Sound complicated?

We’re about to make it much simpler.

There are many ways to create a business plan for your practice, and no two plans are the same. Below are some of the best resources online for creating a realistic business plan for your practice – these can help guide you through the process of starting your own business and making it last.

#1. HealthEngine’s checklist for opening a medical practice

Looking for a quick read before heading back in to see patients?

This checklist from Australia’s HealthEngine is perfect for creating a viable business plan… and it takes a total of four minutes to read.

HealthEngine’s checklist offers guidance on how to come up with short and long-term strategies, plus pull-together details on marketing, staffing and patient retention plans. You can also learn how to get your practice up and running, then smash financial goals.

A final added bonus – HealthEngine provides advice about completing a competitor analysis to better understand the environment you’ll be practising in, along with your competitive advantage. What makes your practice different? Why would patients choose you over other competitors?

You can answer these questions and create a well-thought-out plan with this checklist.

#2. Clinic To Cloud’s guide to making a medical practice profitable

In business, being a successful, dedicated medical practitioner is not enough.

In 2018, a study on global healthcare issues outlined that, “public and private health systems have been experiencing revenue pressures, rising costs and stagnating or declining margins.”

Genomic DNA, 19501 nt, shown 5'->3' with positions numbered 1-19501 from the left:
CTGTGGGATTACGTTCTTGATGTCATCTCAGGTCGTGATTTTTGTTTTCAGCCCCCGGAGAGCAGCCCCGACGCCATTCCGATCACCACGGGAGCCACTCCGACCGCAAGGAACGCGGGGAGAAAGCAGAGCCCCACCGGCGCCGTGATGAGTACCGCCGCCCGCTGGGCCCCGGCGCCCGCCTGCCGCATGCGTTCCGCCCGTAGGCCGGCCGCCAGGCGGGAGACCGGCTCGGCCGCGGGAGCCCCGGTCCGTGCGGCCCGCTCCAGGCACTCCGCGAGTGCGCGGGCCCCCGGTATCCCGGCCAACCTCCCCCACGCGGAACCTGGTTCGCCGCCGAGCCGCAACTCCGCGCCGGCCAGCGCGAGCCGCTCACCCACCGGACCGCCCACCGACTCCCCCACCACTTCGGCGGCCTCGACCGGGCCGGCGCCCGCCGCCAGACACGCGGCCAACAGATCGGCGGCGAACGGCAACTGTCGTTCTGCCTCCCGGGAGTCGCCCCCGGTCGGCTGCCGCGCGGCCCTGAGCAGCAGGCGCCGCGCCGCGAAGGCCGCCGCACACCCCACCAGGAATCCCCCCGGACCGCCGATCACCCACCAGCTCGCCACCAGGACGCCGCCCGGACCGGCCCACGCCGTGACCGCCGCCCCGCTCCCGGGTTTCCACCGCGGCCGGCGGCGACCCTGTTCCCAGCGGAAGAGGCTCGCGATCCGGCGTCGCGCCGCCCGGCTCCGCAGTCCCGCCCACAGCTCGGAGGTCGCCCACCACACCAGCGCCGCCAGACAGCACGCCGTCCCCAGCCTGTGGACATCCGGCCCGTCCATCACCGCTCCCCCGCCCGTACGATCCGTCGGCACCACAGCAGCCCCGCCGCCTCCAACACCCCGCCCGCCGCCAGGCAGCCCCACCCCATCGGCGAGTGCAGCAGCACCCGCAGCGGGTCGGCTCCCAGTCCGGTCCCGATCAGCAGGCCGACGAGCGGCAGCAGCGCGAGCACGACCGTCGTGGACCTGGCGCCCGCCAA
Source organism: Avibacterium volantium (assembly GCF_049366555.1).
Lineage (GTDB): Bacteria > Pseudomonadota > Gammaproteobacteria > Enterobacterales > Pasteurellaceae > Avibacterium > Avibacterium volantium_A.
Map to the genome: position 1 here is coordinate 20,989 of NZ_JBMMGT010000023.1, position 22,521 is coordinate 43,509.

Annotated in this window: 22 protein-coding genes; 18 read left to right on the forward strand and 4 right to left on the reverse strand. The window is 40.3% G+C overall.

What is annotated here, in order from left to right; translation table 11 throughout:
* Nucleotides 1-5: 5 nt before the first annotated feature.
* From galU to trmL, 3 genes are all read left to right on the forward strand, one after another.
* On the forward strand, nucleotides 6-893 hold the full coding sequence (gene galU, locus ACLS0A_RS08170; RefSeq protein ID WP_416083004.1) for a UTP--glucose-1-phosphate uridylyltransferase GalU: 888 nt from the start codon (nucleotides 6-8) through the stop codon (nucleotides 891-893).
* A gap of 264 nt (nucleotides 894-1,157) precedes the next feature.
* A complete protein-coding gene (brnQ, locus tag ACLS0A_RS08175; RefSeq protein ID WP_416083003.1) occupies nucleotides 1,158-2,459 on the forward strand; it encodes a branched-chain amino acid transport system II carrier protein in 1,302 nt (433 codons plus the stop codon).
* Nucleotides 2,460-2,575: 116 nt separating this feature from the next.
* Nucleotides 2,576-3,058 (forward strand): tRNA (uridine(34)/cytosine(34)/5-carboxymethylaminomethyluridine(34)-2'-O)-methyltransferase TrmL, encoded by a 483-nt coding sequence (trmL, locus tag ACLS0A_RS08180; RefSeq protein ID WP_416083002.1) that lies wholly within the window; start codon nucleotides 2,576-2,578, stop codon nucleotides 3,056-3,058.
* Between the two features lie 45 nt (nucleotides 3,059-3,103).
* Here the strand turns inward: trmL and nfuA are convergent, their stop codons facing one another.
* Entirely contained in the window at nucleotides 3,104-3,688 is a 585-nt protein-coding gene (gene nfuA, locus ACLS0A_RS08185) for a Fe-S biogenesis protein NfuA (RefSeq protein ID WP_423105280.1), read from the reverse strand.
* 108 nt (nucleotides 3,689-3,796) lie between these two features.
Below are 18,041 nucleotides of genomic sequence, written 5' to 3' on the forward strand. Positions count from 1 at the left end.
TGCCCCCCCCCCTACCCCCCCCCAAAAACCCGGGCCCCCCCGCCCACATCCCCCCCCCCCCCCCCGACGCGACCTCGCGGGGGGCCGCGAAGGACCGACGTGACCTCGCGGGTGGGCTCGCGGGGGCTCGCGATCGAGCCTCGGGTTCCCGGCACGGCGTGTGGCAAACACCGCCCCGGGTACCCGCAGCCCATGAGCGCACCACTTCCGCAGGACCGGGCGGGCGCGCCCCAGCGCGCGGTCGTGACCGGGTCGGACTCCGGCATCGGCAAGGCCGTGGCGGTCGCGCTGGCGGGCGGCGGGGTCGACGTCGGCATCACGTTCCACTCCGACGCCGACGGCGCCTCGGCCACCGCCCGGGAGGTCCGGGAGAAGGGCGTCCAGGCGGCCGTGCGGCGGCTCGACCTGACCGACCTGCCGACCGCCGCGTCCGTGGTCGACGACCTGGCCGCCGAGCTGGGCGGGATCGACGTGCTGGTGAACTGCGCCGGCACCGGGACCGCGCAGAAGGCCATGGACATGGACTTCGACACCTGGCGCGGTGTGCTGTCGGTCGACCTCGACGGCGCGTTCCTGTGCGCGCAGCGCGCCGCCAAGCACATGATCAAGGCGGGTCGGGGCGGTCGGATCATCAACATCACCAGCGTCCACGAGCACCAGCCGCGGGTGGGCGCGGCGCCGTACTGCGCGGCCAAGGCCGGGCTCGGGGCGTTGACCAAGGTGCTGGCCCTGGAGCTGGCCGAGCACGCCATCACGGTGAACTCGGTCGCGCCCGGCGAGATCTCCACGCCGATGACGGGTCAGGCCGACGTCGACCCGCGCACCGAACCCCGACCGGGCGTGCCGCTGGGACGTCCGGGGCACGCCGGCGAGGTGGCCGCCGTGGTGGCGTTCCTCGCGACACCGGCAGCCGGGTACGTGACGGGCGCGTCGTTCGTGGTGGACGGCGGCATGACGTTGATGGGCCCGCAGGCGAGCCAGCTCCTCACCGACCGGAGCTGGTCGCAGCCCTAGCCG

In order to combat this tough (and getting tougher) sector, a practice owner needs to have medical expertise and business know-how. Without a harmonious blend of the two, it will be difficult to create a profitable business that meets the expectations of patients.

In this blog post from Clinic To Cloud, Michael Derin – CEO of Azure Group Accounting & a long-term corporate advisor – explains what is needed to make a medical practice profitable. To build a thriving business, practice owners need to have an actionable healthcare business plan, complete with a realistic goal and value-based care model for patients.

Learn more from Derin’s blog and start building a realistic healthcare business plan!

#3. Department of Health practitioner guidelines and resources

You can’t open a new medical practice without scouring the Department of Health. This is an absolute essential for medical practitioners hoping to succeed (or keep practicing) in medicine.

The Department of Health has countless resources for both patients and medical practitioners, including important legislation for medical practitioners and nurses, as well as guidelines for health funds, My Health Record, and Medicare.

Some notable resources include:

These resources should be used to guide your business plan and practice, as well as assist with keeping in line with the relevant legislation. Before opening a medical practice, make sure to read and print the comprehensive range of information from the Australian Government. These documents will help build a realistic business plan and ensure your practice remains ethical, profitable and legal for years to come.

Create a viable business plan with these essential resources

You can’t jump into business ownership without a well-considered plan. This is even more important for medical practitioners hoping to create a successful practice. There’s no such thing as jumping in with good intentions alone – businesses need meticulous planning, long as well as short-term goals, and a bullet-proof customer value system that will keep customers coming back for more.

Before opening a brand new medical practice, read through the resources listed above and think:

  1. What makes our practice different from all the others?
  2. What is our value proposition?
  3. Where do we want to be in six months?
  4. Where do we want to be in a year?
  5. How can we make our business profitable, while still fair?

The Australian Government Department of Industry, Innovation and Science have put together a great template and guide to get started with your business plan.

Finished creating a business plan? Get in touch with our professional team of advisers based in Toronto, Newcastle.

Image: Unsplash